Compositional Analysis of Dynamic Bayesian Networks and Applications to Complex Dynamic System Decomposition
Baras, John S.
Date: March 19 - March 22, 2013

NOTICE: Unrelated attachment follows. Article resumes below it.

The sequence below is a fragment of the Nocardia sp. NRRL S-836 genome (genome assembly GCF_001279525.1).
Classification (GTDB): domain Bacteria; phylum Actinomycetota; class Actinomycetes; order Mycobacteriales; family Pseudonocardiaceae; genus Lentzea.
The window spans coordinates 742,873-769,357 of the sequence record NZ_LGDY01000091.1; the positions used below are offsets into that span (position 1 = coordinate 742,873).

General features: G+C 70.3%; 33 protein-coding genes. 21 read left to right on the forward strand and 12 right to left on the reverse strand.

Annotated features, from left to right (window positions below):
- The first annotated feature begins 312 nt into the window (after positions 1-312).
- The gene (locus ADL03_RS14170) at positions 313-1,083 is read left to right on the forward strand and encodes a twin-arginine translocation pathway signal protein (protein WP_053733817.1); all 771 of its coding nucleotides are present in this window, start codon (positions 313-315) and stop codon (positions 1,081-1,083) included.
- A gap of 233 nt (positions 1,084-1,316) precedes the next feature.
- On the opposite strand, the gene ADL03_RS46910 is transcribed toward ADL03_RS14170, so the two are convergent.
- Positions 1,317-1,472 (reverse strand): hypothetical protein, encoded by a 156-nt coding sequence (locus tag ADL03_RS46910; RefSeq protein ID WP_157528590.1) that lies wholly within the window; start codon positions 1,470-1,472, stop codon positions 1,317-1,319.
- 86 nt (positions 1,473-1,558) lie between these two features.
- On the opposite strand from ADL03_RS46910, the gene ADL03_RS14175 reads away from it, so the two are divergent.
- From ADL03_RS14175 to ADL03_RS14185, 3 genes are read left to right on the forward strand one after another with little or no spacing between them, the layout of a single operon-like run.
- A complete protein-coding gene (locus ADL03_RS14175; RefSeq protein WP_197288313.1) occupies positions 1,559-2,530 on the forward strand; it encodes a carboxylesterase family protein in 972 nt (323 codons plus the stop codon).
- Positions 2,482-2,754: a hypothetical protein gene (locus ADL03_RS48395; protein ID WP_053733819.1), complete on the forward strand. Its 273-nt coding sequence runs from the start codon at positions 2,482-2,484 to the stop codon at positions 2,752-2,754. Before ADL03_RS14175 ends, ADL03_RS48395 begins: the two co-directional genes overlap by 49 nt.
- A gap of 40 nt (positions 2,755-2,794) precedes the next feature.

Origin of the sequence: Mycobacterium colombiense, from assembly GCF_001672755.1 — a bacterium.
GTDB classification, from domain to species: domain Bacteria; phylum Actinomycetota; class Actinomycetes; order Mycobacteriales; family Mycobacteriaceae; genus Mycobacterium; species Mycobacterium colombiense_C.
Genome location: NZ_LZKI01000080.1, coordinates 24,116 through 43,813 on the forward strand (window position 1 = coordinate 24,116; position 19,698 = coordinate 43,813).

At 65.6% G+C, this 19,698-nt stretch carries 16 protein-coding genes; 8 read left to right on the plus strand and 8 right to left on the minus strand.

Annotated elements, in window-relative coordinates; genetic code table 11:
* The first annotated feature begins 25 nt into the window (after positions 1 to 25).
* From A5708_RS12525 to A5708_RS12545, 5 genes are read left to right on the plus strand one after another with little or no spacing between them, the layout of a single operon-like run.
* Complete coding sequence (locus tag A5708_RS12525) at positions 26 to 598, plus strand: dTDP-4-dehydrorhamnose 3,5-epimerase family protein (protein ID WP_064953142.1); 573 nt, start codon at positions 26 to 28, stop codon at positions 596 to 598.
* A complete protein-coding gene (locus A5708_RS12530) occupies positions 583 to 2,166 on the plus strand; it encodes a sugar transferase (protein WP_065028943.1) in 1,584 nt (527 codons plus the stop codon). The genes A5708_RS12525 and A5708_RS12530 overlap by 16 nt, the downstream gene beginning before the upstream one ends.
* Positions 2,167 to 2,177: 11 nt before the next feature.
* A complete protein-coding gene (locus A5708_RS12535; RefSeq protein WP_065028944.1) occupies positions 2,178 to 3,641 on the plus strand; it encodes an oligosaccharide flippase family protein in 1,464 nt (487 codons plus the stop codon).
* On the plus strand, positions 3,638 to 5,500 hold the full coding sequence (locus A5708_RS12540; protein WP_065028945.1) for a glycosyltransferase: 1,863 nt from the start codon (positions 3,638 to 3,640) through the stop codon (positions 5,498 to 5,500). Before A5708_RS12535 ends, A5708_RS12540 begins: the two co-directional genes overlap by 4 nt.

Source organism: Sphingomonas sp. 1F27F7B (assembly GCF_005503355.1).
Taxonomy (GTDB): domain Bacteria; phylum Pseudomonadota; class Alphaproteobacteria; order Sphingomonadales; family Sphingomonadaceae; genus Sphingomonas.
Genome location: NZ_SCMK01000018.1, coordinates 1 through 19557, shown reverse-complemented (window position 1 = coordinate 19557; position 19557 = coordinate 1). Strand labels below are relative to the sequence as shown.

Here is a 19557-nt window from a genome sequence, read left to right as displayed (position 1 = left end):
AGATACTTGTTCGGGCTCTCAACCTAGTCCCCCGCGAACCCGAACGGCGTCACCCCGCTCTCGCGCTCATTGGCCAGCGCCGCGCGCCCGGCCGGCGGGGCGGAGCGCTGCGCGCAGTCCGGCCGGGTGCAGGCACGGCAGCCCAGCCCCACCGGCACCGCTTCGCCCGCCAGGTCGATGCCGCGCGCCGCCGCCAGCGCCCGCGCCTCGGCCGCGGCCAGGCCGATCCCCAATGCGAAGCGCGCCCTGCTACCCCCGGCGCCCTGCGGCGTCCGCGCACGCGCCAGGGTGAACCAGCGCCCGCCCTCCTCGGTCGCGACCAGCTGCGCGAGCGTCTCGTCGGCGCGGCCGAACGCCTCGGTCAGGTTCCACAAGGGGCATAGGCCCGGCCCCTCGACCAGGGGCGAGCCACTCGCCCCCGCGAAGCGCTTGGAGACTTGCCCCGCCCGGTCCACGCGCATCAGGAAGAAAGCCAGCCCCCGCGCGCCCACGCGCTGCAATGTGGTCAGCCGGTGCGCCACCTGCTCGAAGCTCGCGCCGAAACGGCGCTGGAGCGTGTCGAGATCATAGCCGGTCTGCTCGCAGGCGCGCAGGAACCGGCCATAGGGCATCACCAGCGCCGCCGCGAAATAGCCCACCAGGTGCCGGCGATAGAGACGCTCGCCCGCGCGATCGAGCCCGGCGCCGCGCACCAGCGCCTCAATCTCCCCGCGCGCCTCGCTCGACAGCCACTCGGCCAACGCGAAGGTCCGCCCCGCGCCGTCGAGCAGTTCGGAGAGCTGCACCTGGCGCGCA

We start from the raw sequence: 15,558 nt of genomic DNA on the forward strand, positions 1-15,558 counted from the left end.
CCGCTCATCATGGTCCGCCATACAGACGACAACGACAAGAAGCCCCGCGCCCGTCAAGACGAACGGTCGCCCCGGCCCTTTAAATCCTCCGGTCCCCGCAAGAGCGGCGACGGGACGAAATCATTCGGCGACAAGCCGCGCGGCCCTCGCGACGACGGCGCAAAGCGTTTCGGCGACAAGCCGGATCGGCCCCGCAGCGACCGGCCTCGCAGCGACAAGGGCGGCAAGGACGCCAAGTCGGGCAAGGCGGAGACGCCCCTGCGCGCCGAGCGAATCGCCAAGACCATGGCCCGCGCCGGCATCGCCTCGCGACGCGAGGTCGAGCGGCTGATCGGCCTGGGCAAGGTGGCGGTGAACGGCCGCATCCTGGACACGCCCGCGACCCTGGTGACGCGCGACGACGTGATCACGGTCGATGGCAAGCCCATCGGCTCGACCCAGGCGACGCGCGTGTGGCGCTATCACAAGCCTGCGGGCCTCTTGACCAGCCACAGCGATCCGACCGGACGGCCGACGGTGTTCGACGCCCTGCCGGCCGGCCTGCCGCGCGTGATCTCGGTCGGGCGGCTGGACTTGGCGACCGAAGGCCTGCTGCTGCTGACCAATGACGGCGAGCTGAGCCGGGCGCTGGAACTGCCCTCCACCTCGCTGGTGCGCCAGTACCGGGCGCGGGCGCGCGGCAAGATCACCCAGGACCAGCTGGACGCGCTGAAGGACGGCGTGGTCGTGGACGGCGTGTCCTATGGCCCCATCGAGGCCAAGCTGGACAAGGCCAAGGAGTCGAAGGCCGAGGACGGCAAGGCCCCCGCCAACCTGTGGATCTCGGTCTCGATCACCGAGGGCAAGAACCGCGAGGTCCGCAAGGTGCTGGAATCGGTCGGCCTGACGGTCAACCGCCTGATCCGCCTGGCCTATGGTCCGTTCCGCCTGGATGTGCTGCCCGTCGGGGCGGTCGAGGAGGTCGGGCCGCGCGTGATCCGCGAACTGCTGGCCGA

Dynamic Bayesian networks (DBNs) can be effectively used to model various problems in complex dynamic systems. We perform an empirical investigation on compositional analysis of DBNs using abstraction. In static systems and hidden Markov models, computation of a metric called treewidth induces a tree decomposition that can be used to perform logical or probabilistic inference and max + optimizations in time exponential in treewidth and linear in overall system size. Intuitively, the linear scaling means that very large systems can be analyzed as long as they are sufficiently sparse and well structured. In these simple cases, summary propagation, which uses two operations, summation (projection) and product (composition), suffices to perform the inference or optimization. Here, we begin an extension of this to structured networks of communicating dynamic systems. We define generalizations of projection and composition operators that treat labeled Markov chains as primitive objects. The projection operation, corresponding to summation, is implemented as label deletion followed by exact state reduction for Markov chains, similar to Hopcroft’s DFA minimization algorithm, with O(n log m) complexity. The composition operation is the product of state machines. We use canonical MDDs, similar to BDDs, to capture logical dependencies symbolically. Combining symbolic representations with Markov chain lumping algorithms is a novel contribution. Using this approach, we have created a tool leveraging model based systems engineering technologies. The communicating Markov chains are specified using UML Statecharts via Papyrus extended using an ANTLR parsed domain specific language (DSL). The tool reduces the number of states in networks of Markov chains by several orders of magnitude. In one example, a network having a product state space of more than 600 million states is reduced to about 500 states. A feature of this technique is that the state space is examined incrementally, meaning that the full state space is never explicitly represented, even as an input to the reduction algorithm. The primary reduction appears to come from symmetry which is surprising because the technique includes no explicit symmetry handling. We note that composition is efficient at least for systems with high symmetry. We describe applications to a hospital intensive care unit (ICU) from a systems engineering perspective.